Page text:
- The Washington Times - Tuesday, October 3, 2000

Former President George Bush has weighed in on the U.S. Senate race in Virginia, writing in a letter that Democratic incumbent Charles S. Robb voted with "the liberal Democratic leadership" more than with him.

The letter disputes television advertisements Mr. Robb is running in which the announcer says the senator "reached across party lines supporting President Bush on a majority of his initiatives."

"I know Senator Robb supported some of my initiatives on domestic-foreign policy; but in an effort to set the record straight, he voted far more with the liberal Democratic leadership in the Senate than with me," Mr. Bush wrote in the letter, dated Sept. 28 and addressed to Mr. Robb's opponent, former Gov. George F. Allen.

Mo Elleithee, a spokesman for Mr. Robb's campaign, said there is nothing devious in the senator's advertisement he did, in fact, support Mr. Bush more than half the time.

"Senator Robb, 59 percent of the time he cast a vote in the Senate, cast a vote with President Bush," Mr. Elleithee said.

Well yes, the Allen campaign responds, but that number includes "gimme-votes" ones where almost all Republicans and Democrats agreed on the issue. They point out that he voted with the Democratic majority more often almost 75 percent of the time.

So what, Mr. Elleithee asks. "They don't like the answer, so they try to come up with new standards every time they get caught," he said.

The numbers game is somewhat confusing, but over the last decade Mr. Robb has supported both President Bush and President Clinton more often than Democrats as a whole, according to the votes in the Congressional Quarterly Almanac.

For example, in 1989 Mr. Robb supported the president 73 percent of the time, compared with the average for Senate Democrats of 55 percent of the time. From 1990 to 1992, Mr. Robb supported the president at least 10 percent more often than Democrats as a whole.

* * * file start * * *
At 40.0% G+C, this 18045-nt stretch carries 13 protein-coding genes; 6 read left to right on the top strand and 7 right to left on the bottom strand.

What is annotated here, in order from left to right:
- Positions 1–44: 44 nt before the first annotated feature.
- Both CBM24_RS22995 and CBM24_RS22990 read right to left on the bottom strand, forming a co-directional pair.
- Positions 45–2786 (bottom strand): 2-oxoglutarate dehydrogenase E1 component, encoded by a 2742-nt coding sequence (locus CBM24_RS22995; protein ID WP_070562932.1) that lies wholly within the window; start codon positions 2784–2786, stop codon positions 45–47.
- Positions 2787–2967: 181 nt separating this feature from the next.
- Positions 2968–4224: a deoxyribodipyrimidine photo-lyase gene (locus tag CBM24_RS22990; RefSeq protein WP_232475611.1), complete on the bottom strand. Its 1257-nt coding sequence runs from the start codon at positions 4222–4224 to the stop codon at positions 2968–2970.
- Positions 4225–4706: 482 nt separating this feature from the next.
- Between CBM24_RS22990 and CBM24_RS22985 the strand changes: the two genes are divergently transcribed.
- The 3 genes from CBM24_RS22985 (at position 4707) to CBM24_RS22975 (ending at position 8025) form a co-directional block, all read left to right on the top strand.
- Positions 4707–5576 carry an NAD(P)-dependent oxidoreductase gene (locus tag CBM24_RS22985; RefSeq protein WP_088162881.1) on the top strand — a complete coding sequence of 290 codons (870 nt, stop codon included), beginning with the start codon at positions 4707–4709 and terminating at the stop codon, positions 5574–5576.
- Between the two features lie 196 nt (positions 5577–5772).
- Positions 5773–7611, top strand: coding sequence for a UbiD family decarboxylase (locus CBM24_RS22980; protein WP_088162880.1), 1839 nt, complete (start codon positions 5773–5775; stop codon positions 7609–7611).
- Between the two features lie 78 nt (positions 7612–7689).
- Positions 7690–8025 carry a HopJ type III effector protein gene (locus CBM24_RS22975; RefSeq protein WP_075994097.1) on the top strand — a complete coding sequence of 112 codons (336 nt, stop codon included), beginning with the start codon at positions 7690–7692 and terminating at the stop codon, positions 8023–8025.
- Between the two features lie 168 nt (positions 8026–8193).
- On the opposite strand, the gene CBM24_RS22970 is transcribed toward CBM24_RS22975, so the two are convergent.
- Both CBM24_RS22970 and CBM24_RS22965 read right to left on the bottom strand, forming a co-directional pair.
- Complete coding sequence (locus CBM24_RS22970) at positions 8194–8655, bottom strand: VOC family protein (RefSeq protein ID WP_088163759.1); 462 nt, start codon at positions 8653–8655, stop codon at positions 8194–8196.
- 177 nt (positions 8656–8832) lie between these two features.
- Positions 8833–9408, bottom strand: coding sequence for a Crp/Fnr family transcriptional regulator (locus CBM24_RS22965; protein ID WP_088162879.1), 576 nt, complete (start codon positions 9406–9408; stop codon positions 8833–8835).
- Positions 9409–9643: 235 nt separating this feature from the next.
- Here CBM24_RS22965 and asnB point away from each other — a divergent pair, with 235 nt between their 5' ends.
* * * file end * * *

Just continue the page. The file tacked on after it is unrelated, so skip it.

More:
But he also supported President Clinton 87 percent of the time last year, compared with an average of 84 percent support from Senate Democrats. In 1998, Mr. Robb supported the president 90 percent of the time, compared with his colleagues' 82 percent average. Only two senators supported the president more.

In only two of Mr. Clinton's seven years did Mr. Robb's support fall below the average Democratic senator's support for the president's initiatives.

That's in keeping with the senator's pronouncement, though.

"When he feels it's the right thing to do, he'll support it regardless of the partisanship," Mr. Elleithee said.

For example, Mr. Robb voted to authorize the use of force against Iraq in 1990.

The Robb campaign released a handwritten letter from Mr. Bush, dated Oct. 15, 1991, in which the president thanked him for his support in confirming Justice Clarence Thomas to the Supreme Court.

"Thanks so very much for your courageous vote today. I know it wasn't easy. I also am convinced it was right. You're a good man," Mr. Bush wrote.

Ed Matricardi, executive director of the state Republican Party, said something unique is happening in the campaign Mr. Robb is running ads touting his support for a president whose son is running this year, opposing Mr. Robb's own party candidate.

That shows Vice President Al Gore has written off Virginia, Mr. Matricardi said.

"If Al Gore thought his campaign had any chance in Virginia, his people would have a phone call or a letter to Chuck Robb [chastising him for the commercial] the same day," he said.

He said Mr. Bush will win Virginia by 10 percent of the vote about the lead polls give him. For Mr. Robb to win, that means tens of thousands of voters will have to split their vote for a Republican president and a Democratic senator.

But the Robb campaign said the letter is a diversion.

"If George Allen would spend just a fraction of the time on trying to come up with a good education plan that actually works that he's trying to spend on this, we might actually be able to have a real debate on education," Mr. Elleithee said.

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